Written by Ayman Ismail Abdel Hamid, CFA
At the advent of 29 of January, we woke up to a major selloff on Wall Street. The selloff — or the loss streak, as we call it on the street — went on until 8 February, with the market losing more than $1 trillion in value and the S&P plummeting 9.6%. What happened?
We can write at least ten volumes on reasons behind the selloff, ranging from strong reported wage growth, expectations for above-average inflation, and concerns that the Fed would speed up its planned interest rate hikes. Later in February, when most of these expectations turned out to be true, the market rebounded and the indices started to rise again.
This behavior may make you wonder: Why there was a fear-driven selloff ahead of these expectations, but when they came to pass, the market went up?
The essence of volatility and its reasons
In the current environment, increased correlation between markets and assets mean that bad news in China can cause a major selloff in markets as distant as Wall Street and Europe. The old feeling that investors didn’t need to worry about what was happening outside of their market no longer holds.
This new reality prevents asset managers, wealth mangers, investors, and me from sleeping at night — and it is not an overreaction.
We have come to accept that there is “negative skewness” when equity markets react to news around the world. These days, there is a higher probability that you’ll hear bad news. And since bad news travels fast when it comes to markets, many investors have become focused on a new term: portfolio insurance, an attempt to protect portfolios during loss streaks.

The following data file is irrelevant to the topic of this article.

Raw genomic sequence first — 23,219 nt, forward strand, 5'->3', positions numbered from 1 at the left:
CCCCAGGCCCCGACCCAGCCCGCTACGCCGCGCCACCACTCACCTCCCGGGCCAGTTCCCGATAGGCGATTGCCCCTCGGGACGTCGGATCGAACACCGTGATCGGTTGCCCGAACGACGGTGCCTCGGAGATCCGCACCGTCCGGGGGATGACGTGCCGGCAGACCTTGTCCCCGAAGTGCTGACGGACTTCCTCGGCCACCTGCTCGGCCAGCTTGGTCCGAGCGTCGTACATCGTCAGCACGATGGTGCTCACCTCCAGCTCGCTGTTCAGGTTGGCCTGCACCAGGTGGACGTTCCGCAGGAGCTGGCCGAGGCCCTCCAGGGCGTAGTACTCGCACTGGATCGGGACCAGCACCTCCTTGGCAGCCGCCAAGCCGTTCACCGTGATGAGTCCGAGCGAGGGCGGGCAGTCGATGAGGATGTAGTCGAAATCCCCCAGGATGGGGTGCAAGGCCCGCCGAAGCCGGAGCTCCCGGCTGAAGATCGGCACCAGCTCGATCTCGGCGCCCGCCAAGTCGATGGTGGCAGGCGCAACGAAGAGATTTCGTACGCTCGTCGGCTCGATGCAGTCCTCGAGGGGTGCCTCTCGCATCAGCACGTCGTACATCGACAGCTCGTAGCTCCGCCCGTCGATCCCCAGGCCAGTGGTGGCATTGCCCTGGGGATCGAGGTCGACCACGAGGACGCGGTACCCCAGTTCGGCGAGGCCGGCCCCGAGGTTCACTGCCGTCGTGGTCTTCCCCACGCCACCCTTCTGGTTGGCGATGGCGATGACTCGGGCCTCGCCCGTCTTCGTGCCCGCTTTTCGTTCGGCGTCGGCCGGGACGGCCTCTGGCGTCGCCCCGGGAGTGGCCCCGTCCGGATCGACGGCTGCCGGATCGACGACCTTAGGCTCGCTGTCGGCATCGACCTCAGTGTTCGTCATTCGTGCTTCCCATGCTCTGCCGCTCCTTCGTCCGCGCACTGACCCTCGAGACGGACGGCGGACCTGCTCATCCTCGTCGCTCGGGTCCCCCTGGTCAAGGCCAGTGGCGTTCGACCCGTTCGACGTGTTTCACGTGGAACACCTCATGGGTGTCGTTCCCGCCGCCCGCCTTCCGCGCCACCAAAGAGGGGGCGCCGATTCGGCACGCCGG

The reasons for streaks and losses in the markets can vary, but high volatility is always lurking in the background. Most asset managers understand that trying to hedge investments against every potential risk can quickly become an expensive drag on performance. But the market is becoming faster, and more unpredictable, and a larger range of events can exert substantial downside effects on the markets.
If you look at the performance of the S&P 500 from the summer of 2014 through February 2018, it looks like this:
July 2014–July 2015: One major downside movement
July 2015–July 2016: 3 major downside movements
July 2016–July 2017: 1 major downside movement
Feb 2018: 1 major downside movement